2008 Joint Meeting of The Geological Society of America, Soil Science Society of America, American Society of Agronomy, Crop Science Society of America, Gulf Coast Association of Geological Societies with the Gulf Coast Section of SEPM

Paper No. 24
Presentation Time: 8:00 AM-6:00 PM

Effects of Development on the Big Darby Creek Watershed: Stream Geochemisty

MAXWELL, Catherine A., School of Earth Sciences, The Ohio State University, 275 Mendenhall Laboratory, 125 S. Oval Mall, Columbus, OH 43210, LYONS, W. Berry, School of Earth Sciences, Byrd Polar Research Center, The Ohio State University at Columbus, 108K Scott Hall, 1090 Carmack Rd, Columbus, OH 43210 and WELCH, Kathy, Byrd Polar Research Center, Ohio State University, 1090 Carmack Road, Columbus, OH 43210-1002, maxwell.170@osu.edu

Ecosystems are affected by land use. Development encroaches on pristine environments and can affect biodiversity. Big Darby Creek is one of Ohio's most biologically diverse rivers. Recently, there has been increasing development in close proximity to the river as farmland is turned into housing developments. Changing uses of land may threaten many species, some of which are already endangered. Scientific observation will quantify the effects of changing land use on water quality.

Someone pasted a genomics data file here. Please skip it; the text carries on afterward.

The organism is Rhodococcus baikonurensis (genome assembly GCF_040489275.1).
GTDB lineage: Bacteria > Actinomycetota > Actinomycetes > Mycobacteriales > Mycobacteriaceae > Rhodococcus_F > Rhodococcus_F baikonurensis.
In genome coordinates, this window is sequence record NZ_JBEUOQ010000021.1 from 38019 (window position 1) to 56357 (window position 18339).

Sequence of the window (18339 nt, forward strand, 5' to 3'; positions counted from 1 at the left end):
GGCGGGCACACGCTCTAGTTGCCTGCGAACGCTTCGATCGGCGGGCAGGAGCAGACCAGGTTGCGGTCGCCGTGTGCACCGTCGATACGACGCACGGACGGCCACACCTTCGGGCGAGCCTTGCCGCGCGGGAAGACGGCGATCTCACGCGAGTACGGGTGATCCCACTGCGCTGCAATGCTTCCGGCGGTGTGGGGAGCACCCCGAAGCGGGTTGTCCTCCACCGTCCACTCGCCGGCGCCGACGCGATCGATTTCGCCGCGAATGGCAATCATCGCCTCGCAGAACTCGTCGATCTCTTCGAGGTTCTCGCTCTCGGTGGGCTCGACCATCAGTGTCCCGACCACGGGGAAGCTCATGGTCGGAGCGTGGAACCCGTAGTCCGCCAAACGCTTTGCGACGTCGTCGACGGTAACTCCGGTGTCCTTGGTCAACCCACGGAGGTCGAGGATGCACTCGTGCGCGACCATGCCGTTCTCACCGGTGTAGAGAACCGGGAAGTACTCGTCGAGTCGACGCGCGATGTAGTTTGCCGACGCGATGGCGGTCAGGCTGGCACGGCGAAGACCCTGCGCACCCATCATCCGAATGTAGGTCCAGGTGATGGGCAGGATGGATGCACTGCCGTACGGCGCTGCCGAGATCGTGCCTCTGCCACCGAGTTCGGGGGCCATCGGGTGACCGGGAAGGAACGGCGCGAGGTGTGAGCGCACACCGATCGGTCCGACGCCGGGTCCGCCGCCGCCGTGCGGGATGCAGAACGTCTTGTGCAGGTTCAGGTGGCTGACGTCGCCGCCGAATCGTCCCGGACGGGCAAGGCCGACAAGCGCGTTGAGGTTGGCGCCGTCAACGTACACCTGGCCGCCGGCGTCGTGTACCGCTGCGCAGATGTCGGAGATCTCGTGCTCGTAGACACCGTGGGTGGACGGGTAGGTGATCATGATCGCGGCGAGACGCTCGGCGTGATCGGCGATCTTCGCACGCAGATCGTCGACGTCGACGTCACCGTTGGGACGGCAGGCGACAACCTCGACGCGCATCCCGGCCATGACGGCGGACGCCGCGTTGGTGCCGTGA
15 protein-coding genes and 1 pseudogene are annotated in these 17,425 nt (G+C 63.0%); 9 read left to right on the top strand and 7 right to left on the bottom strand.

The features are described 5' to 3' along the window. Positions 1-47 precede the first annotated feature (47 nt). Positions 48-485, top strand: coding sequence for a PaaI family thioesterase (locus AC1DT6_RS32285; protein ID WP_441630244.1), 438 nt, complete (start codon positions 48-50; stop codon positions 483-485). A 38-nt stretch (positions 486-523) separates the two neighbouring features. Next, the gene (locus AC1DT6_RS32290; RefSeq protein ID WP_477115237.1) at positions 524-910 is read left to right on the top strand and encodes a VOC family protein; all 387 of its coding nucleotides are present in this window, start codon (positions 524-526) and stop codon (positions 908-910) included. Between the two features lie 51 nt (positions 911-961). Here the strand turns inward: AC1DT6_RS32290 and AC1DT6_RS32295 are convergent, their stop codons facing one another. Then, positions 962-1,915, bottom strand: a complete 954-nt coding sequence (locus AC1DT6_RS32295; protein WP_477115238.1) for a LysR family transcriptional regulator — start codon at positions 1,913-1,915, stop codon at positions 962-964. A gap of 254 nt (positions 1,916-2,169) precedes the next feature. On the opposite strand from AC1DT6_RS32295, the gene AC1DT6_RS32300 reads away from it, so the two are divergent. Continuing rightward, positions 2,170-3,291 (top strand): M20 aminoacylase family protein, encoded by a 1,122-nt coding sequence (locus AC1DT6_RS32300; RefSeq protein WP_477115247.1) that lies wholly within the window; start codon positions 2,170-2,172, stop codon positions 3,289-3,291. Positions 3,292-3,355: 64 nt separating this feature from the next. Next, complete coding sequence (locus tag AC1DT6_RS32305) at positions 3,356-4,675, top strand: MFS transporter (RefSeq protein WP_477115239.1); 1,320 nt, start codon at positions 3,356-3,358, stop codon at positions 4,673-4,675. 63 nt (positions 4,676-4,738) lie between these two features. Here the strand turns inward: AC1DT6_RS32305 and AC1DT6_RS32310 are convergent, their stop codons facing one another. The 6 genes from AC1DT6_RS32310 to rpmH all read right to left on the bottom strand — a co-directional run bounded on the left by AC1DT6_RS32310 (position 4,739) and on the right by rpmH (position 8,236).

This study focuses on the chemical changes in the water of the Big Darby Creek and its tributary, the Little Darby Creek. As anthropogenic disturbances increase in the watershed they may affect the stream geochemistry.

For this study water samples are collected biweekly from the Little Darby Creek in West Jefferson and from the Big Darby Creek in Darbydale to assess seasonal variability. The samples are analyzed for major ions. Our preliminary results show a decreasing trend in nitrate concentrations in both locations from spring into the fall and an increase from fall to winter. We suggest that this is related to the seasonal application of fertilizer and the decomposition of organic matter in the late fall season. Chloride concentrations show contrasting trends between the two locations. In the Little Darby Creek chloride remained relatively constant until the winter where an increase is seen, but in the Big Darby Creek the concentration of chloride increased into the fall. This higher chloride concentration may be related to the continual leaching of winter-applied road salt from major highways draining into the Creek. Results of this study will be discussed in terms of land use in the Big Darby watershed. The data from this study will be compared to historical data collected by the USGS to understand long-term changes in water quality.